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If a student tells you they identify as lesbian, gay, bisexual, trans or questioning (LGBTQ+), this is perfectly normal and not something to feel afraid of. It may have taken them a lot of courage to tell you about their sexual orientation or gender identity, so how you react to their news will be crucial in making the next stage in their life a positive experience.

LGBTQ+? What does that mean?

Lesbian: A woman who is emotionally, romantically and / or physically attracted to other women.
Gay: A person who is emotionally, romantically, and / or physically attracted to people of the same gender.
Bisexual: A person who is emotionally, romantically and/or physically attracted to people of their own gender and other genders.
Trans: A person whose gender is in some way different to the one they were given when they were born
Questioning: They are not sure and are still exploring
• +: There are lots of other identities (see list.)

Some tips when talking to young people about LGBTQ+

• Don’t panic: they don’t expect you to be an expert
• Say ‘thank you’: the fact that they have trusted you enough to speak to you is a privilege
• Ask what support you can give: listen to what they say, and repeat back to check you’ve understood correctly
• Don’t agree to anything you’re not sure of
• Ask what name and pronoun you should use to address them if they have shared that they are transgender. Check if that’s all the time or in certain circumstances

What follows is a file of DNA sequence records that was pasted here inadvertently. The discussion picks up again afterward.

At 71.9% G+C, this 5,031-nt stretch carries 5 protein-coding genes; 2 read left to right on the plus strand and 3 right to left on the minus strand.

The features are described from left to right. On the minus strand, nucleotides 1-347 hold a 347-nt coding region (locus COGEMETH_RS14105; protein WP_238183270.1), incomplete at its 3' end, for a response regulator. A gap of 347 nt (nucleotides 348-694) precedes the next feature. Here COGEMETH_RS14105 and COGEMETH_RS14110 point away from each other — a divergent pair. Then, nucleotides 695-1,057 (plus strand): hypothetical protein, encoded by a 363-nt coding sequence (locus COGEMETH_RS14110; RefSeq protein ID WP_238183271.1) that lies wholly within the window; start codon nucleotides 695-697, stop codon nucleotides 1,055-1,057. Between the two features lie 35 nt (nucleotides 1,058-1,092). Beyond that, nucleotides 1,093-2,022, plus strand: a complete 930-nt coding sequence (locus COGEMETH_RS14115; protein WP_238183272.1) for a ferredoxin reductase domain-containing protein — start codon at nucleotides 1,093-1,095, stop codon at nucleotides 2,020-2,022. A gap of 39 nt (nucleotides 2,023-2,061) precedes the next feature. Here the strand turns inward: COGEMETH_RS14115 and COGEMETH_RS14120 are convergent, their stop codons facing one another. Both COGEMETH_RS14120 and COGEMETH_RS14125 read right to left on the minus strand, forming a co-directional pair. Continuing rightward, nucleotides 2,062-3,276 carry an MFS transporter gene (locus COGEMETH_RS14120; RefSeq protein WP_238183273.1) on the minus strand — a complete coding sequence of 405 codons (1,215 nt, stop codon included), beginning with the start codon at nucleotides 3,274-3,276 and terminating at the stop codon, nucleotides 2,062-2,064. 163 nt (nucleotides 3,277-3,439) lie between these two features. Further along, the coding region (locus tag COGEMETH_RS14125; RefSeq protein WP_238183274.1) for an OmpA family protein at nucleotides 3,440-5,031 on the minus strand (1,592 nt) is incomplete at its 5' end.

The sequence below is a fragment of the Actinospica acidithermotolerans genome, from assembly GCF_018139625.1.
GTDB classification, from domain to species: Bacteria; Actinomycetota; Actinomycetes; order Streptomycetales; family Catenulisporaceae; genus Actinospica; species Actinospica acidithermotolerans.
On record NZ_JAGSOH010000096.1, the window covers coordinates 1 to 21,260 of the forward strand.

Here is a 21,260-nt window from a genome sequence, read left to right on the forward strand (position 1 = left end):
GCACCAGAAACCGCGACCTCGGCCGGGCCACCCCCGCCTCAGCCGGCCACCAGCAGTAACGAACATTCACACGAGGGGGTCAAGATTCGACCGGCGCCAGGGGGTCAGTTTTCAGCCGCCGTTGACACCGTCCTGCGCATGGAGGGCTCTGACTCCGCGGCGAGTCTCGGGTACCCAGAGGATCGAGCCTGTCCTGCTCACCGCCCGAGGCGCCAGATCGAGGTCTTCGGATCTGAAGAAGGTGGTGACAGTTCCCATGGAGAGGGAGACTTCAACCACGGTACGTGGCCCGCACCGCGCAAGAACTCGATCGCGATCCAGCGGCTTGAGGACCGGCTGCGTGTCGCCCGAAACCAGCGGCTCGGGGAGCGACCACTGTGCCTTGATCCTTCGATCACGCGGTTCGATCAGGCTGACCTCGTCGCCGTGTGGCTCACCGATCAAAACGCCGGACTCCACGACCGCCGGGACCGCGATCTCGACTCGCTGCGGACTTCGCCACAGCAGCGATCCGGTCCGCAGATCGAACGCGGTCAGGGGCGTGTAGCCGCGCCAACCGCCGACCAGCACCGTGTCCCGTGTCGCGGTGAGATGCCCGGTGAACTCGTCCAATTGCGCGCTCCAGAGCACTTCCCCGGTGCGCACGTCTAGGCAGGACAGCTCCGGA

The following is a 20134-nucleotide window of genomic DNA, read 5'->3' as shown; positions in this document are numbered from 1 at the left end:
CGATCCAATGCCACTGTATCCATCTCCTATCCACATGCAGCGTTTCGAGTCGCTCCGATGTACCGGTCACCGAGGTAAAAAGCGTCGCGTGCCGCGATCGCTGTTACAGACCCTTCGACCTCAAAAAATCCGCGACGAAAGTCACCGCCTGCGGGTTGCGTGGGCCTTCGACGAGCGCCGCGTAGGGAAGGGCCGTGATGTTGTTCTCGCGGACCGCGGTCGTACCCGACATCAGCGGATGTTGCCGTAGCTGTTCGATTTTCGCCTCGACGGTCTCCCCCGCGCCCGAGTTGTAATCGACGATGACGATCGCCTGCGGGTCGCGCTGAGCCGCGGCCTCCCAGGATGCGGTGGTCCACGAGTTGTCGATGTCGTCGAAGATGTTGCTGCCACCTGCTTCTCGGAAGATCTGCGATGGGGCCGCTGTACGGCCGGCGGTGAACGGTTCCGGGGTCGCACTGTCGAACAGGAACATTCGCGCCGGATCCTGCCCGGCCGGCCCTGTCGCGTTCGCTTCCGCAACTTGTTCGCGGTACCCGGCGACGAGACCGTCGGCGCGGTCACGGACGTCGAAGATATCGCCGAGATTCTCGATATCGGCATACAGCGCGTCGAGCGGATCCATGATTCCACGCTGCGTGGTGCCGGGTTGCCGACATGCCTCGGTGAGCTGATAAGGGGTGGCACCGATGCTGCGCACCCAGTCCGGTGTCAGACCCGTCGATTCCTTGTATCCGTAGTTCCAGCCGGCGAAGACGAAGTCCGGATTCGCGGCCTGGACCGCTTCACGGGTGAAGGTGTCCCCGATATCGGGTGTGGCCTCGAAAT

• Ask if you can share information and with whom
• Arrange a time to meet up again, to check in and see how they are doing
• Check if there’s anything else they want to talk about

Anticipate some confusion

Most youth are sure of their sexual orientation by the time they are mid-teens and the same appears to be true with gender identity. But some young people will be confused and unsure. Often LGBTQ+ youth feel alone, afraid and guilty. You can assist by listening, thus allowing them to release feelings and thoughts that are often in conflict. They have to work through their own feeling and insights; you can’t talk them into, or out of, being gay, lesbian, bisexual or transgender.

Challenge homophobic remarks and jokes.

Speak up when someone makes disparaging remarks about LGBTQ+ people, or thoughtlessly uses anti-gay language, just as you would any other slurs. The use of homophobic language is a hate crime. All misuse of language must be challenged.

Top tips for creating an inclusive environment for LGBTQ+ young people:

• Tackle homophobia immediately. Take a zero tolerance approach
• Ensure that all staff are familiar with LGBTQ+ definitions so that they are able to provide the appropriate support
• Display positive LGBTQ+ images within settings including books and posters
• Have a movie night and show a Stonewall film followed by a discussion of what the young people have observed in the film
• Ensure all staff do not assume all young people are heterosexual

Getting support for young people

Rainbow Youth offers a place where young people can express themselves in a safe environment.
The group offers;rainbow-youth
• Safe space to be yourself
• Advice
• Fun
• Activities
• Social Events
• One to one support
• Support in coming out to friends, family, work or collegeFor further information email